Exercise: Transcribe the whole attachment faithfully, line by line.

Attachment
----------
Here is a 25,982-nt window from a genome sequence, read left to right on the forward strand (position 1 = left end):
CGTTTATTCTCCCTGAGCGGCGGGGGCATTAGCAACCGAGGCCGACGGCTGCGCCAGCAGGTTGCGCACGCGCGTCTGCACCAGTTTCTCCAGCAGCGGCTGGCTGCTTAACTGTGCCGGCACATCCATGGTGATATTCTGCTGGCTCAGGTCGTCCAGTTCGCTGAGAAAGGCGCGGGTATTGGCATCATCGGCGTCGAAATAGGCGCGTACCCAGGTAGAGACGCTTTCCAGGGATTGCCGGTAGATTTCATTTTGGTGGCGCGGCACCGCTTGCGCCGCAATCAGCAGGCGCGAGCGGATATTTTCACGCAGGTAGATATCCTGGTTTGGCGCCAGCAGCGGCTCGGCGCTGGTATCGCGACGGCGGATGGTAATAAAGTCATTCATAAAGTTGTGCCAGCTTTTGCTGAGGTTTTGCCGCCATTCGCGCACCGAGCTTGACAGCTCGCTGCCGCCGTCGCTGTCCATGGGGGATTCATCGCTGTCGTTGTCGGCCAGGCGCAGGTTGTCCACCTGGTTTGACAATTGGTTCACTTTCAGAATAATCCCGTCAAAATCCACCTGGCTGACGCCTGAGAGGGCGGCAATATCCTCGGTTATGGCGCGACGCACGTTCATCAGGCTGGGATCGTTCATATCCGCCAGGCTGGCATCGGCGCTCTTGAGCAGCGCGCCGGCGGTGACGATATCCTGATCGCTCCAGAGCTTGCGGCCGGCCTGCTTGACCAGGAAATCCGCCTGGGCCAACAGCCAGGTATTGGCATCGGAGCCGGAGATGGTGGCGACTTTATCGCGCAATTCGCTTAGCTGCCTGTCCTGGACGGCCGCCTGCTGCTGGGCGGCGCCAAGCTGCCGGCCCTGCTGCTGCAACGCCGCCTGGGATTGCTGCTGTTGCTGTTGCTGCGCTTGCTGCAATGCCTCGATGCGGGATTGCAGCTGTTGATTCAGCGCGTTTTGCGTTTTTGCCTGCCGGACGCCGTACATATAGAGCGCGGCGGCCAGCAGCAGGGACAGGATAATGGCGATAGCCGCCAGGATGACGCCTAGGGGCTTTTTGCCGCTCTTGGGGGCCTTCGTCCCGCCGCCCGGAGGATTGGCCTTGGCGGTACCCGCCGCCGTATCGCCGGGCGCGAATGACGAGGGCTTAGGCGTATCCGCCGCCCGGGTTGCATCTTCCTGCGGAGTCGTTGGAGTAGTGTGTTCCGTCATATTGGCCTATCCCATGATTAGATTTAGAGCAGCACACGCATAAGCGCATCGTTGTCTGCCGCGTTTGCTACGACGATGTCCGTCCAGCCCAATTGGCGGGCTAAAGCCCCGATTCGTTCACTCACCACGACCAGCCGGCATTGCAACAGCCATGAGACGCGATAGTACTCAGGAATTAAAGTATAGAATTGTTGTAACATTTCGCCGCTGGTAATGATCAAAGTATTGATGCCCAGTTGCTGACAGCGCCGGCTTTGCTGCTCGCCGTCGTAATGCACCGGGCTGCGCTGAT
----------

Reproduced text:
Here is a 25,982-nt window from a genome sequence, read left to right on the forward strand (position 1 = left end):
CGTTTATTCTCCCTGAGCGGCGGGGGCATTAGCAACCGAGGCCGACGGCTGCGCCAGCAGGTTGCGCACGCGCGTCTGCACCAGTTTCTCCAGCAGCGGCTGGCTGCTTAACTGTGCCGGCACATCCATGGTGATATTCTGCTGGCTCAGGTCGTCCAGTTCGCTGAGAAAGGCGCGGGTATTGGCATCATCGGCGTCGAAATAGGCGCGTACCCAGGTAGAGACGCTTTCCAGGGATTGCCGGTAGATTTCATTTTGGTGGCGCGGCACCGCTTGCGCCGCAATCAGCAGGCGCGAGCGGATATTTTCACGCAGGTAGATATCCTGGTTTGGCGCCAGCAGCGGCTCGGCGCTGGTATCGCGACGGCGGATGGTAATAAAGTCATTCATAAAGTTGTGCCAGCTTTTGCTGAGGTTTTGCCGCCATTCGCGCACCGAGCTTGACAGCTCGCTGCCGCCGTCGCTGTCCATGGGGGATTCATCGCTGTCGTTGTCGGCCAGGCGCAGGTTGTCCACCTGGTTTGACAATTGGTTCACTTTCAGAATAATCCCGTCAAAATCCACCTGGCTGACGCCTGAGAGGGCGGCAATATCCTCGGTTATGGCGCGACGCACGTTCATCAGGCTGGGATCGTTCATATCCGCCAGGCTGGCATCGGCGCTCTTGAGCAGCGCGCCGGCGGTGACGATATCCTGATCGCTCCAGAGCTTGCGGCCGGCCTGCTTGACCAGGAAATCCGCCTGGGCCAACAGCCAGGTATTGGCATCGGAGCCGGAGATGGTGGCGACTTTATCGCGCAATTCGCTTAGCTGCCTGTCCTGGACGGCCGCCTGCTGCTGGGCGGCGCCAAGCTGCCGGCCCTGCTGCTGCAACGCCGCCTGGGATTGCTGCTGTTGCTGTTGCTGCGCTTGCTGCAATGCCTCGATGCGGGATTGCAGCTGTTGATTCAGCGCGTTTTGCGTTTTTGCCTGCCGGACGCCGTACATATAGAGCGCGGCGGCCAGCAGCAGGGACAGGATAATGGCGATAGCCGCCAGGATGACGCCTAGGGGCTTTTTGCCGCTCTTGGGGGCCTTCGTCCCGCCGCCCGGAGGATTGGCCTTGGCGGTACCCGCCGCCGTATCGCCGGGCGCGAATGACGAGGGCTTAGGCGTATCCGCCGCCCGGGTTGCATCTTCCTGCGGAGTCGTTGGAGTAGTGTGTTCCGTCATATTGGCCTATCCCATGATTAGATTTAGAGCAGCACACGCATAAGCGCATCGTTGTCTGCCGCGTTTGCTACGACGATGTCCGTCCAGCCCAATTGGCGGGCTAAAGCCCCGATTCGTTCACTCACCACGACCAGCCGGCATTGCAACAGCCATGAGACGCGATAGTACTCAGGAATTAAAGTATAGAATTGTTGTAACATTTCGCCGCTGGTAATGATCAAAGTATTGATGCCCAGTTGCTGACAGCGCCGGCTTTGCTGCTCGCCGTCGTAATGCACCGGGCTGCGCTGAT